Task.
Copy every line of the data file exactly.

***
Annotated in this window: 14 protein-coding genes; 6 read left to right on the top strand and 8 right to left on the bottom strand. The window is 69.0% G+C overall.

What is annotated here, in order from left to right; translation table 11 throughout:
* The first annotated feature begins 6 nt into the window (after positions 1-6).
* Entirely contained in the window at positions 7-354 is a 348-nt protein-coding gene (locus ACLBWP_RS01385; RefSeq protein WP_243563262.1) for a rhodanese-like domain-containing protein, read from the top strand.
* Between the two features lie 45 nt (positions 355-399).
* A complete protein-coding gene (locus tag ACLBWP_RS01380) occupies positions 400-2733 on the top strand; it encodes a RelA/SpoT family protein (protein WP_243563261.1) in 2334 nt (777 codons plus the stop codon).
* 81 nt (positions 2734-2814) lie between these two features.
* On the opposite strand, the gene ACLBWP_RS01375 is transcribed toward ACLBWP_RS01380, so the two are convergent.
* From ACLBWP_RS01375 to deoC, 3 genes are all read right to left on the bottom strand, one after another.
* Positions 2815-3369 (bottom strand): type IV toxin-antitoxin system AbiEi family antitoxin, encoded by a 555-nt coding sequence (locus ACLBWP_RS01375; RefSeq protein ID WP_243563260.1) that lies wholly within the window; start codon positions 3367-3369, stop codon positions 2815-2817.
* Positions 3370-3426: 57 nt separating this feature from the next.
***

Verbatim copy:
Annotated in this window: 14 protein-coding genes; 6 read left to right on the top strand and 8 right to left on the bottom strand. The window is 69.0% G+C overall.

What is annotated here, in order from left to right; translation table 11 throughout:
* The first annotated feature begins 6 nt into the window (after positions 1-6).
* Entirely contained in the window at positions 7-354 is a 348-nt protein-coding gene (locus ACLBWP_RS01385; RefSeq protein WP_243563262.1) for a rhodanese-like domain-containing protein, read from the top strand.
* Between the two features lie 45 nt (positions 355-399).
* A complete protein-coding gene (locus tag ACLBWP_RS01380) occupies positions 400-2733 on the top strand; it encodes a RelA/SpoT family protein (protein WP_243563261.1) in 2334 nt (777 codons plus the stop codon).
* 81 nt (positions 2734-2814) lie between these two features.
* On the opposite strand, the gene ACLBWP_RS01375 is transcribed toward ACLBWP_RS01380, so the two are convergent.
* From ACLBWP_RS01375 to deoC, 3 genes are all read right to left on the bottom strand, one after another.
* Positions 2815-3369 (bottom strand): type IV toxin-antitoxin system AbiEi family antitoxin, encoded by a 555-nt coding sequence (locus ACLBWP_RS01375; RefSeq protein ID WP_243563260.1) that lies wholly within the window; start codon positions 3367-3369, stop codon positions 2815-2817.
* Positions 3370-3426: 57 nt separating this feature from the next.